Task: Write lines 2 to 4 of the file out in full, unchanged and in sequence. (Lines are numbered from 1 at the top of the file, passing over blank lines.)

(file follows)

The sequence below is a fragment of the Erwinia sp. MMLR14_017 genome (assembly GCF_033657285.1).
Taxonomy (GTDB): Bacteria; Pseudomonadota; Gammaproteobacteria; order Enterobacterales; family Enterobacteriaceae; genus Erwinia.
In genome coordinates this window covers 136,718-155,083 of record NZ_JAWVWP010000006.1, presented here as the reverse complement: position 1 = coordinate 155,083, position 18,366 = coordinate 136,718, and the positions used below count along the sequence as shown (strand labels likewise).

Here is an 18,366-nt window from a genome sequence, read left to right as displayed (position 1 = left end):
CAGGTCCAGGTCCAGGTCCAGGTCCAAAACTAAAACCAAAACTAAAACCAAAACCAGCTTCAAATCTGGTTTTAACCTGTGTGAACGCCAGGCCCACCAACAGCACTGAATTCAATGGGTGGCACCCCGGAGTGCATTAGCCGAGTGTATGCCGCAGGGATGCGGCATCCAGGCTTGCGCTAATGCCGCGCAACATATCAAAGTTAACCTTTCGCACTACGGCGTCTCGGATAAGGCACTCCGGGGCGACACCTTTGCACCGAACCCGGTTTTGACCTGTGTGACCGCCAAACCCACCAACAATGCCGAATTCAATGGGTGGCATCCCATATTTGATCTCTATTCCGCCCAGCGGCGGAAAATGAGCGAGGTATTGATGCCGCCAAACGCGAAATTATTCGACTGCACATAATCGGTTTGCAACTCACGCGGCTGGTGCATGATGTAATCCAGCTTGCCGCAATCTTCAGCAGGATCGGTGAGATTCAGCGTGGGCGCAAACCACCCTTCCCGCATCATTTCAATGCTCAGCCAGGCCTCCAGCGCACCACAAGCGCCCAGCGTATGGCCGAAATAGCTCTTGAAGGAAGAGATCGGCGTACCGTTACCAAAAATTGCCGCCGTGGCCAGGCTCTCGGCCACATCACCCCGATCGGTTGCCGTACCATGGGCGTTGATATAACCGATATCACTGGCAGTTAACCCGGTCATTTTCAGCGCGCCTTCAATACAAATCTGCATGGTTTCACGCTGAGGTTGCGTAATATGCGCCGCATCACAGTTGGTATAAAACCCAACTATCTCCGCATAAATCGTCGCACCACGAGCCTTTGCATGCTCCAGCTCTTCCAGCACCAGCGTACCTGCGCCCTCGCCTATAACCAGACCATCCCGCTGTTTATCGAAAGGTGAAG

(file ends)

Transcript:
Taxonomy (GTDB): Bacteria; Pseudomonadota; Gammaproteobacteria; order Enterobacterales; family Enterobacteriaceae; genus Erwinia.
In genome coordinates this window covers 136,718-155,083 of record NZ_JAWVWP010000006.1, presented here as the reverse complement: position 1 = coordinate 155,083, position 18,366 = coordinate 136,718, and the positions used below count along the sequence as shown (strand labels likewise).

Here is an 18,366-nt window from a genome sequence, read left to right as displayed (position 1 = left end):